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A Thread of Years

3.68  ·  Rating details ·  25 Ratings  ·  4 Reviews
The distinguished historian John Lukacs has been described as "one of the most powerful as well as one of the most learned minds [of the] century" by Conor Cruise O'Brien and as "one of the most original and profound of contemporary thinkers" by Paul Fussell. Here Lukacs presents a series of fictionalized vignettes of daily life as experienced by ordinary individuals in th ...more
Paperback, 496 pages
Published November 10th 1999 by Yale University Press (first published February 17th 1998)
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Steve Greenleaf
Dec 25, 2011 rated it really liked it
Shelves: hx
There are a couple of things that might help you to understand and appreciate John Lukacs. First, his career goal was to be a writer, not a historian. One can say that history, viewed from the wide lens of the Modern Age, to a close-up in Five Days in London: May 1940, to a microscopic view in vignettes as short as a brief imagined conversation, mark the range of his writing. Fortunately, for history as a discipline, and we as readers, he chose modern history as his subject matter.

Second, you s
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Edward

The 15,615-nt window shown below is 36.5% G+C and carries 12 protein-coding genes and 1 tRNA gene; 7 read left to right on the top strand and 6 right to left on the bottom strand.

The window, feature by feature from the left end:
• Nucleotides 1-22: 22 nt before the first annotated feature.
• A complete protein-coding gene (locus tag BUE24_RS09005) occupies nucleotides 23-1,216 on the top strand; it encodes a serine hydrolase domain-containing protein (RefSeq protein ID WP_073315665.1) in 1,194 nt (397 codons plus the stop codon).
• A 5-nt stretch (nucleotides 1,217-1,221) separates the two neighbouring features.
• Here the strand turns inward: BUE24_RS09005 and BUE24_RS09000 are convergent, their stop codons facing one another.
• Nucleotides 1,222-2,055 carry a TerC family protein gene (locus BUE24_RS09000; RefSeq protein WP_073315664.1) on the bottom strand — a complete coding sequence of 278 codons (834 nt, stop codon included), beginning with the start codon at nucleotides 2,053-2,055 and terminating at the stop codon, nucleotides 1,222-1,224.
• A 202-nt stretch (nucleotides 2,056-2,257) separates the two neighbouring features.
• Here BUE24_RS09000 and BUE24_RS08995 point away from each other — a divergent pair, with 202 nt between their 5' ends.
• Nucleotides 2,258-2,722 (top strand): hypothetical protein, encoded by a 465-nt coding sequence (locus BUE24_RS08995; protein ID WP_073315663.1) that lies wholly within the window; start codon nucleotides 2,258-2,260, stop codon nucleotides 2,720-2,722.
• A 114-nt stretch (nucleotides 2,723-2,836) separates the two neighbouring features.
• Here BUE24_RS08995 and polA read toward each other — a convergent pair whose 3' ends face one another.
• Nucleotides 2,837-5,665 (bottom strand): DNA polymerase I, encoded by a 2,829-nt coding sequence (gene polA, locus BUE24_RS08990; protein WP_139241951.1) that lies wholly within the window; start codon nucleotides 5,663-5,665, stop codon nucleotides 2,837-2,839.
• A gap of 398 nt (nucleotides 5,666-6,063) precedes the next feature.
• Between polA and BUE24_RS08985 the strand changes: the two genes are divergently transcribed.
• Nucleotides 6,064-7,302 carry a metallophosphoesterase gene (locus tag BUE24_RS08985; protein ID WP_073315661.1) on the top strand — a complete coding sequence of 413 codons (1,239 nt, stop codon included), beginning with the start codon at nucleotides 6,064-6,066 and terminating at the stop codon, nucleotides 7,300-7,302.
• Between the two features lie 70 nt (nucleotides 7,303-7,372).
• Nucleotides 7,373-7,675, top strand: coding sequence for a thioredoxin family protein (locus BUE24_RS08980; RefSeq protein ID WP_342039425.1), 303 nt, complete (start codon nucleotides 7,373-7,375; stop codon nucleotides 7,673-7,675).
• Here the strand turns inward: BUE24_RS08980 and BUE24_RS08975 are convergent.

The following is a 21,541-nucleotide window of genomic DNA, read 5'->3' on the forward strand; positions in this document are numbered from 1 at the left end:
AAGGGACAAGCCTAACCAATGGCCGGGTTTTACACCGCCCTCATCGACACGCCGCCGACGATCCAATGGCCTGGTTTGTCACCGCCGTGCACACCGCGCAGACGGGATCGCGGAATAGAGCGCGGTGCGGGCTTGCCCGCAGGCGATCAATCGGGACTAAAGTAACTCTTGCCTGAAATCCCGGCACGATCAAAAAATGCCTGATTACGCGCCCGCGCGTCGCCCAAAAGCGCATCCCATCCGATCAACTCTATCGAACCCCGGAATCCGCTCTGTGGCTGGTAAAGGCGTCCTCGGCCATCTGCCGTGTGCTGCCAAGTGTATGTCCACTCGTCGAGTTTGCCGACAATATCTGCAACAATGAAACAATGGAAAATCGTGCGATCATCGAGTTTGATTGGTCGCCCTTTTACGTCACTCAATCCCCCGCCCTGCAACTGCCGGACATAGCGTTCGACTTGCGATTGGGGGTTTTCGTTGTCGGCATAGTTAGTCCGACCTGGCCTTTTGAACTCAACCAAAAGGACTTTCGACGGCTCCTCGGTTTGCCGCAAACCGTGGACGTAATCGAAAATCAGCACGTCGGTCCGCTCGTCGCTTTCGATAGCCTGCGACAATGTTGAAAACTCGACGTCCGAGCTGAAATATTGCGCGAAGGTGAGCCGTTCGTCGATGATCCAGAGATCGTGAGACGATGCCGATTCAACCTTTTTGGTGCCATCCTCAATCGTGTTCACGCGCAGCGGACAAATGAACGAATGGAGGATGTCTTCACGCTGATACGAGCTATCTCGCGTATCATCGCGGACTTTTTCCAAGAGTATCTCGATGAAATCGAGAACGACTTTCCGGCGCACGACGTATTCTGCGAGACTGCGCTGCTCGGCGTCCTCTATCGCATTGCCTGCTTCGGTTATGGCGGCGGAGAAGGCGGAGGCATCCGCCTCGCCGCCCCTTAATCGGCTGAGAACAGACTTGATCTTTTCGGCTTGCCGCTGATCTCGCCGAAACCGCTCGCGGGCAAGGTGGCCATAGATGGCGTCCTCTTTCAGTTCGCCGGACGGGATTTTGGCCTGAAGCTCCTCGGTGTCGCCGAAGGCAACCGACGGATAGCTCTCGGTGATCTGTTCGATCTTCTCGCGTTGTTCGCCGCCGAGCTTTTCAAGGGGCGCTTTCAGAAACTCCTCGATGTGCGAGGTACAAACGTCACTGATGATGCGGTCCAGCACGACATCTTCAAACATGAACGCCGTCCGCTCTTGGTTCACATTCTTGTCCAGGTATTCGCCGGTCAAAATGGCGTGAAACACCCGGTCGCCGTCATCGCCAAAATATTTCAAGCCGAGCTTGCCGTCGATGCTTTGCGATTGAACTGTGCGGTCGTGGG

Jul 10, 2014 rated it it was ok
Lukas is best known for being a historian, having written nearly twenty books on twentieth century history, so this hybrid is a departure. Hybrid because it's neither quite history or fiction, but a blend of the two. Lukacs makes it clear in the introduction that he has no interest in writing historical fiction which is free to invent characters and situations and link them to actual events. History, on the other hand, is more closely tethered to facts with opinions that may be expressed.

What L
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John Nelson
Sep 16, 2012 rated it did not like it
I expected to enjoy this book, but did not. A major disappointment. It consists of a collection of vignettes, each followed by a discussion of what it was supposed to show. Despite the title, the book lacks any real thread tying it together, and the vignettes are not enlightening.
Richard
May 23, 2012 rated it did not like it
The author incisively uses character and moral judgments as an aid in his best histories, but this is no history. This reduces his oeuvre, ironically showing a flaw of his own.
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Lukacs was born in Budapest to a Roman Catholic father and Jewish mother. His parents divorced before the Second World War. During the Second World War he was forced to serve in a Hungarian labour battalion for Jews. During the German occupation of Hungary in 1944-45 he evaded deportation to the death camps, and survived the siege of Budapest. In 1946, as it became clear that Hungary was going to ...more
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